"If you haven't heard we're moving up in ten minutes," Sato said to a regular-army sergeant standing nearby.

"Right." the man said, and started spreading the word down the line. Sato watched as the men poised themselves by windows and firing points, checked ammo and clutched at their weapons.

"If this is a post office, where's all the mail?" Ling asked. Sato and the rest stared at him.

"Maybe the Chinese used it as toilet paper Ling, ****, I don't know." Sato mumbled.

"I'm just saying, shouldn't there at least be some envelopes around here, or -" Sato cut him off with a glare.

"Right. Let's kill some Reds." He said, cocking his rifle. Since he'd already had a round chambered, a single round popped out and onto the floor. Ling glanced down at it sheepishly. Sato had little doubt the ejected round bit had been staged.

"Sometimes I wonder," Misuro grunted. Platoon Sgt. Katsuo glared at the three of them. Maybe he'll forget in the fight. Sato hoped. Otherwise it would be an ***-chewing later on... Sgt. Katsuo never forgot though.

"Get set." That was Plt. Sgt. Katsuo. Sato continued watching him prowling up and down the line. The post office was a little too crowded at the moment for Sato's liking, but with two companies of men, depleted as they were, crammed in there was no room to spread out. Except outside, of course.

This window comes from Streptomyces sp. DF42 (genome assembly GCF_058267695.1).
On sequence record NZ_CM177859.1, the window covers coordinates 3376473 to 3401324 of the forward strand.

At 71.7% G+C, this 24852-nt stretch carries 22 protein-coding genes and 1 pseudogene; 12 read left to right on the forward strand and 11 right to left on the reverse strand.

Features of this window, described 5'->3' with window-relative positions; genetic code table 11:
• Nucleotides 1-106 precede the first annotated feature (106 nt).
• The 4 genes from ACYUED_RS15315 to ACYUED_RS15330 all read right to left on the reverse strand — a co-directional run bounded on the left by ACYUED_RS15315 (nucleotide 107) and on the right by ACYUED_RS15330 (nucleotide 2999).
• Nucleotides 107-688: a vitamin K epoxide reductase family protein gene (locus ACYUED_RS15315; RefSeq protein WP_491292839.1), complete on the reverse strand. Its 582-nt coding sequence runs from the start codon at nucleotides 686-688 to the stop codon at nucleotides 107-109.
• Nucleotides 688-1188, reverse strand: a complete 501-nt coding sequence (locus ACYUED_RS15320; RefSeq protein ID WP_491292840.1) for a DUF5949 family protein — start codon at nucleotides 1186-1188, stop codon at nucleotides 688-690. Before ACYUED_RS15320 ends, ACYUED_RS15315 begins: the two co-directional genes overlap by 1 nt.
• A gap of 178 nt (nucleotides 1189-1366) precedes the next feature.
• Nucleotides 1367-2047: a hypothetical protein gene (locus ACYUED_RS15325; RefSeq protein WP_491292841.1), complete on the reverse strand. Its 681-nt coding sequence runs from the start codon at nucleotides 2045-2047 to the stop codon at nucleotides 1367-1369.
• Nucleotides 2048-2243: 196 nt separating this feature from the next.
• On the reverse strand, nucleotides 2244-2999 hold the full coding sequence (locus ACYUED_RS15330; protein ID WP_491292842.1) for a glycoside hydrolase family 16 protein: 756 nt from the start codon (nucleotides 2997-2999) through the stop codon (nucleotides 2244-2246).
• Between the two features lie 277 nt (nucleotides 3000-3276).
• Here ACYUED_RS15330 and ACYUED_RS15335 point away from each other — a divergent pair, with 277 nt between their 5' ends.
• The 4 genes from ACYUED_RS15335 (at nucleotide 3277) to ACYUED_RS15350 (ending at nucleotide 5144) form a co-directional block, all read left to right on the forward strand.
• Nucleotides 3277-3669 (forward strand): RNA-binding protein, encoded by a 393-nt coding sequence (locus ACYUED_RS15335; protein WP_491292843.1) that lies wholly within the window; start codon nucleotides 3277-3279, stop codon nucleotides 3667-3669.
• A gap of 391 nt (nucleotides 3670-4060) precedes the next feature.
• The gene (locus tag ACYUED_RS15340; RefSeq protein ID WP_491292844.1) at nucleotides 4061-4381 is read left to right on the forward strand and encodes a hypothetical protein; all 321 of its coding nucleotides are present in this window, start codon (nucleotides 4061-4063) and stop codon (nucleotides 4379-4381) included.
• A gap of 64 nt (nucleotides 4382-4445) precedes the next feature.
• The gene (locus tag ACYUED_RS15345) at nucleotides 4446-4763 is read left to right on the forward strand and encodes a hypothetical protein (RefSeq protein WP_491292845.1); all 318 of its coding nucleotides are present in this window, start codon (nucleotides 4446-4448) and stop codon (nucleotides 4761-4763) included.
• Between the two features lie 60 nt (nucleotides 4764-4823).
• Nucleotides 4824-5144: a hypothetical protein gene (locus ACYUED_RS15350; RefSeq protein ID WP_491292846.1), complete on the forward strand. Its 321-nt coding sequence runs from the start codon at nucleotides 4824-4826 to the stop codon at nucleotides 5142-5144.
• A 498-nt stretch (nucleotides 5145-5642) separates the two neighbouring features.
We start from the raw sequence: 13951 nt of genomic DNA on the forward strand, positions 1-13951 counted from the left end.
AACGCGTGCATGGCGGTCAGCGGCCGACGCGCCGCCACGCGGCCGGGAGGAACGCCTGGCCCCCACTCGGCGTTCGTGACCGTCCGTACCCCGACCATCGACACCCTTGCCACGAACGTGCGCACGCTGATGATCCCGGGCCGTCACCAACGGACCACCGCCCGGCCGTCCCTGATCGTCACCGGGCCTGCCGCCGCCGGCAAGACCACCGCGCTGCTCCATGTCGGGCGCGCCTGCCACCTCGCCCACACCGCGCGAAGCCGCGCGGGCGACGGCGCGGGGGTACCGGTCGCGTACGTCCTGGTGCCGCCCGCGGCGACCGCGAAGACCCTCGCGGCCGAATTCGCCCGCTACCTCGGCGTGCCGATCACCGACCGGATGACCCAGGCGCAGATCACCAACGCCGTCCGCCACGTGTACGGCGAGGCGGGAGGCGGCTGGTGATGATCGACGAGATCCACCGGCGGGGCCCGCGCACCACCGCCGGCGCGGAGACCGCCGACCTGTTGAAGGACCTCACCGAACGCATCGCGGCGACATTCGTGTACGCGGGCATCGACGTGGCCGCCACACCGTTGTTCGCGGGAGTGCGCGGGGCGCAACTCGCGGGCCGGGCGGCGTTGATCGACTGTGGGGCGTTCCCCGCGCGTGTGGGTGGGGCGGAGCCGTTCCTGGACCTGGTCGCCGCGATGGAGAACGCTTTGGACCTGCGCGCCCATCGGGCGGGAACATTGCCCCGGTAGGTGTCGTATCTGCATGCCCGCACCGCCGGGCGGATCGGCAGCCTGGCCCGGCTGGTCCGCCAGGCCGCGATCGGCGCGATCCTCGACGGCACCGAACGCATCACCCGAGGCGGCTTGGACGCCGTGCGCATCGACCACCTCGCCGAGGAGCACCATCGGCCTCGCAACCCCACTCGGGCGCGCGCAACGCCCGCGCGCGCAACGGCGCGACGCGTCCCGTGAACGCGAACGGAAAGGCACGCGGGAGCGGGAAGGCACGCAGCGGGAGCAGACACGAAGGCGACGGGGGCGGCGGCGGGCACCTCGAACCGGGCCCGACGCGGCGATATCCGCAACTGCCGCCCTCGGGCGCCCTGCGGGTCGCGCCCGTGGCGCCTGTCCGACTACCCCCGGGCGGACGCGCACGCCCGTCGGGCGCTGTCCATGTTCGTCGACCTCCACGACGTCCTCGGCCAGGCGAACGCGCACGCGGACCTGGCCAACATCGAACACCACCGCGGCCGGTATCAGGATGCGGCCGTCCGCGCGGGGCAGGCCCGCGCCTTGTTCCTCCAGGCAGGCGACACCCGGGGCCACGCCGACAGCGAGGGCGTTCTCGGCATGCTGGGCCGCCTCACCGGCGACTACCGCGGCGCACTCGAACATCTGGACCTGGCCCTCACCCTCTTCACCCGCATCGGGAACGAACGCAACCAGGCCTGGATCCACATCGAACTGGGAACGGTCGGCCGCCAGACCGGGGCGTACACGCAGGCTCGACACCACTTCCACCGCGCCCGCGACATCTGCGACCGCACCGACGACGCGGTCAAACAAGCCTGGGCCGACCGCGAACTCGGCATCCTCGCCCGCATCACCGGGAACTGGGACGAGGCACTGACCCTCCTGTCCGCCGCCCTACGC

Sato and his men stacked up at a large window. Or, at least what used to be a window, and now was a large opening in the wall. It was knee high and well over Sato's head - as long as he didn't trip on the way out it was no problem. The soldier at the window backed off to let Sato's section get set.

Sato eyed his watch as the minutes dragged on and his heart started pumping.

"One minute out." There was a chorus of clicks as safeties were flipped off.

"Thirty Seconds." Sato could hear Ling mumbling a prayer in mandarin. Sato whispered "thirtyseconds," to the soldier. All around the room men tensed up as the distant rumble of engines suddenly grew.

"Go-time. 1st platoon, after Fang Co., on my mark." Lt. Naguyo managed to sound calm.

The rumble of tanks grew to a roar as the first one took the corner. Then, the world exploded. It was impossible to keep track, but Sato knew everybody had just opened up. The Chinese must have let loose with rockets and machine guns, the tanks fired their main guns, massive rail guns that ripped through the air with the clap of a giant's hands, Sato could see the regulars and his own men open fire, and he could hear the scream of incoming artillery raining down on the Chinese. His teeth rattled every time a main gun fired or a shell exploded, and dust filled the air with each shot.

"Ready... Go!" Somehow the Lieutenant had kept track of the passing tanks. Sato sprang out of the window and into the street, doubling over as he ran. Over his head a rocket screamed past and into the window of the building across the street, exploding inside. Sato ran headlong into the smoke and dust.

He was on top of a Chinese soldier before he knew it; the kid was grabbing feebly at a throat wound that was obviously fatal. Sato ended it with a tap of his trigger before rushing into the next room, rifle up. Chinese soldiers were standing in the middle of the room, looking at another door. Sato's section took them down before they knew it. A moment later, another squad burst in through the door that had captured the late Chinese's attention. Sato could tell from their mottled black camouflage they were in the 12th battalion, and he had no doubt they immediately sized himself and his men up by their gear and rust-and-black angular patterns.